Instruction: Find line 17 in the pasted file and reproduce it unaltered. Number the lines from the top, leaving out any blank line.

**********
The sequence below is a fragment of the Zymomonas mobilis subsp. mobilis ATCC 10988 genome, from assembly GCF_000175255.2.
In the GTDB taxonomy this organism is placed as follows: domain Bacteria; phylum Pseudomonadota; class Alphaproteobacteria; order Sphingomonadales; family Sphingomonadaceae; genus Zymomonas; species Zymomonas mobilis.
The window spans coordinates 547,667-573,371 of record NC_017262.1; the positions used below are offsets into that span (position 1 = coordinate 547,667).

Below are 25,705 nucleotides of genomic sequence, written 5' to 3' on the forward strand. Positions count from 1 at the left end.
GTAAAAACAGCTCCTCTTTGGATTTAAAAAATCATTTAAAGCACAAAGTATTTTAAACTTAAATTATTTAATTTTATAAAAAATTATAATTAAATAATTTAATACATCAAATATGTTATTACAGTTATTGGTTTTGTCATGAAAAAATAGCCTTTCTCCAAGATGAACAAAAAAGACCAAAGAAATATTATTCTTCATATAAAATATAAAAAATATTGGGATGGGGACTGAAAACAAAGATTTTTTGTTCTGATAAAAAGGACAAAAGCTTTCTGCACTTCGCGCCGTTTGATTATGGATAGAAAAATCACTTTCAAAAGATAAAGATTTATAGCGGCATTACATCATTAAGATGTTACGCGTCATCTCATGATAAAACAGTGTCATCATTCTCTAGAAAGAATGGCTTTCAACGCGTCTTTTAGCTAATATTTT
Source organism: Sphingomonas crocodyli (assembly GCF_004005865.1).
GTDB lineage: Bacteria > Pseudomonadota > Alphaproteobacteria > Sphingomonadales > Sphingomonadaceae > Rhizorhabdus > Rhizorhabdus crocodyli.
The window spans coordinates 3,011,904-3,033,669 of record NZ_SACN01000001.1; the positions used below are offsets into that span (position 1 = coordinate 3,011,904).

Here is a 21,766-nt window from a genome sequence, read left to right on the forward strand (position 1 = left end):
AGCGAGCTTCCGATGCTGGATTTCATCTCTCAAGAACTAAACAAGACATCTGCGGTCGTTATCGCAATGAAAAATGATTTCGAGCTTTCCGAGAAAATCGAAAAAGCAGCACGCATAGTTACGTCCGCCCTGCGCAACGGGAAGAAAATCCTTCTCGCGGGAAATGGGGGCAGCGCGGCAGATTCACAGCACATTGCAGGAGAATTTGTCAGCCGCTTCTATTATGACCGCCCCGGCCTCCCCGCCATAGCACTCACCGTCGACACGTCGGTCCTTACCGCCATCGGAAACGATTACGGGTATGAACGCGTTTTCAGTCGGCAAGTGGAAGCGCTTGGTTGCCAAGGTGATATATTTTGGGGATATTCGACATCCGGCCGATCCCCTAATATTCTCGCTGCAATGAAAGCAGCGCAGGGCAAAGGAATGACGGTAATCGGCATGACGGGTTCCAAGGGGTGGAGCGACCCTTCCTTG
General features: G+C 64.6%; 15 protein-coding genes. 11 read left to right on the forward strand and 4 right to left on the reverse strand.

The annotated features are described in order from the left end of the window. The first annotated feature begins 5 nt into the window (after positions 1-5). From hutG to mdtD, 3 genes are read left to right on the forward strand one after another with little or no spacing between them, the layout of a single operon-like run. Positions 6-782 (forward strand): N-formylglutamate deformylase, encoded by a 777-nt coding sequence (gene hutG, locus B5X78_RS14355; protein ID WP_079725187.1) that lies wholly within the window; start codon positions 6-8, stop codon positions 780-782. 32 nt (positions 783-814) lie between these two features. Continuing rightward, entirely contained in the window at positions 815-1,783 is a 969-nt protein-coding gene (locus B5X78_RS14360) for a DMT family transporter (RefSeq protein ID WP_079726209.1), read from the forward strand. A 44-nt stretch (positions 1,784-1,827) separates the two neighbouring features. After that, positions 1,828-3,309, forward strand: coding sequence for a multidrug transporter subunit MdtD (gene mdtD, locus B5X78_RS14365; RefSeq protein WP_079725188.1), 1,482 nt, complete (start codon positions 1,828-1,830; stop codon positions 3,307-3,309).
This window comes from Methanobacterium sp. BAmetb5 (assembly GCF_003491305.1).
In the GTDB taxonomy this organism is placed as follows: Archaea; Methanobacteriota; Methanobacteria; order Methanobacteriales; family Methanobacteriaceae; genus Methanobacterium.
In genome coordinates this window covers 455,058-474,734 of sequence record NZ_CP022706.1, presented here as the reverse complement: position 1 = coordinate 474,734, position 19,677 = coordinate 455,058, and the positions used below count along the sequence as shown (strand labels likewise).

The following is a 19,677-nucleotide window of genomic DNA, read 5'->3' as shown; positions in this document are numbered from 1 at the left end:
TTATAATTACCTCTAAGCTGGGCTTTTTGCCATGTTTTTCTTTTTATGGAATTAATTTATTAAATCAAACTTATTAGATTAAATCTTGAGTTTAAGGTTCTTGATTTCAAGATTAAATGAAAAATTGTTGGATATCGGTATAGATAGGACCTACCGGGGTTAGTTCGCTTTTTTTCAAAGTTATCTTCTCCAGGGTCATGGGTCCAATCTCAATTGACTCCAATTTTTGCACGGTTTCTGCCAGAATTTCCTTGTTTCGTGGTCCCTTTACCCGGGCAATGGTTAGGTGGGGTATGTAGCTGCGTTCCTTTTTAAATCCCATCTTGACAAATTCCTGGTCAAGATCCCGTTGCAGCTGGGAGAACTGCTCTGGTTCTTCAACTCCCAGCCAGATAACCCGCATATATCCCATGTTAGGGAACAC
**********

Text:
TTATAATTACCTCTAAGCTGGGCTTTTTGCCATGTTTTTCTTTTTATGGAATTAATTTATTAAATCAAACTTATTAGATTAAATCTTGAGTTTAAGGTTCTTGATTTCAAGATTAAATGAAAAATTGTTGGATATCGGTATAGATAGGACCTACCGGGGTTAGTTCGCTTTTTTTCAAAGTTATCTTCTCCAGGGTCATGGGTCCAATCTCAATTGACTCCAATTTTTGCACGGTTTCTGCCAGAATTTCCTTGTTTCGTGGTCCCTTTACCCGGGCAATGGTTAGGTGGGGTATGTAGCTGCGTTCCTTTTTAAATCCCATCTTGACAAATTCCTGGTCAAGATCCCGTTGCAGCTGGGAGAACTGCTCTGGTTCTTCAACTCCCAGCCAGATAACCCGCATATATCCCATGTTAGGGAACAC